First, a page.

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Coupeville Arts & Crafts Festival Saturday, Sunday
This year, Benye Webber says she is going to kick back and let someone else run the Coupeville Arts and Crafts Festival.
This year’s festival is Saturday and Sunday. It’s held along Coupeville’s historic waterfront.
“We’re going to do some shopping, see what’s there,” Webber said.
“We’re excited about it and thrilled to see where it’s gone.”
Webber, who has been involved in the festival in one way or another since 1965, said that while specifics of the festival have changed, its goal hasn’t.
“The vision hasn’t changed,” Webber said. “I can see it going on for another 50 years.
Webber was chairwoman of the information booth since she was president roughly a dozen years ago.
“It’s the heart and soul of many of us,” Webber said.
“When I came here, I felt like I had come home.”
Though the festival now takes place on the street, the first Arts and Crafts Festival took place mostly inside the buildings, according to Mike Dessert, current festival president.
Dessert has taken on the role of festival historian and has gathered as much historical information as he could.
For the first festival, Albert Heath worked out a color scheme for painting the buildings so they would contrast with Penn Cove as a background; thus, blue was not used, Dessert said.
History was as important then as it is now to the community, and local historian Jimmie Jean Cook gave talks on the history of Front Street buildings.
The festival included children’s activities, displays of local artists’ work, and the first art gallery in Coupeville.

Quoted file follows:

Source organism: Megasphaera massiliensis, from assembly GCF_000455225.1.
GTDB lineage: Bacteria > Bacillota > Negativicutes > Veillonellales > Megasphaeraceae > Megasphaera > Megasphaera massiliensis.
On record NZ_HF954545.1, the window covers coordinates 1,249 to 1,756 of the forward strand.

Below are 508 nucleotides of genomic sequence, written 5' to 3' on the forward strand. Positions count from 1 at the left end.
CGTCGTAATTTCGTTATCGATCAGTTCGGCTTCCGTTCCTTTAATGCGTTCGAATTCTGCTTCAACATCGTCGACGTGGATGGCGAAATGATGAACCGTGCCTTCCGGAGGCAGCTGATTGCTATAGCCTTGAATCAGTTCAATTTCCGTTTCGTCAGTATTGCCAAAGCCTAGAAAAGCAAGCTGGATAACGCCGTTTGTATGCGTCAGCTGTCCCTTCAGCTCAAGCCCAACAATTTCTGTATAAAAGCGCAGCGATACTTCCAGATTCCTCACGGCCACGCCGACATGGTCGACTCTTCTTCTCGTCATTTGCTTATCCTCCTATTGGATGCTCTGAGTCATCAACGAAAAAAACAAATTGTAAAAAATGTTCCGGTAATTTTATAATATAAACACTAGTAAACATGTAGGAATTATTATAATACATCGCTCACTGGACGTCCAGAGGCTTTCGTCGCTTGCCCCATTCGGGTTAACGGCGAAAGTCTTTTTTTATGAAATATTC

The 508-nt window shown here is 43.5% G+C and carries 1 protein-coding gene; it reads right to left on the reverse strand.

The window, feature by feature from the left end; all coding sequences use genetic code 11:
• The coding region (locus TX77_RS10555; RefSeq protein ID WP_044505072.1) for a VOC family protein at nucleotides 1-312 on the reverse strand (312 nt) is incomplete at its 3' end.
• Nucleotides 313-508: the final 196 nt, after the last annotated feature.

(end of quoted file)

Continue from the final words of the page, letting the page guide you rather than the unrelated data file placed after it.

Art was collected from both the Coupeville and Oak Harbor school districts and displayed in Races’ drug store as the “Children’s Gallery.” It was rumored to be very popular, Dessert said.
Grace and Alexander streets were unpaved, as was the Coupeville Recreation Hall parking lot. The areas weren’t paved until the 1970s, Webber said.
“It was all about saving Front Street,” Webber said. “I was simply enthralled with that.”
According to her, there were about 25 artists in the first festival, and according to newspaper reports of the day, it drew roughly 2,000 people.
Today, the festival features hundreds of artists and artisans, drawing more than 10,000 people to the event each year.
“It really draws people,” Webber said. “It’s because they’re so friendly and so giving. We were so welcomed by so many people.”
“From the start, the Coupeville Arts and Crafts Festival has been all about the community and its volunteers,” according to Dessert.
“This great festival had its very beginning rooted in the community and its willingness to come together and do something to make their community a better place.”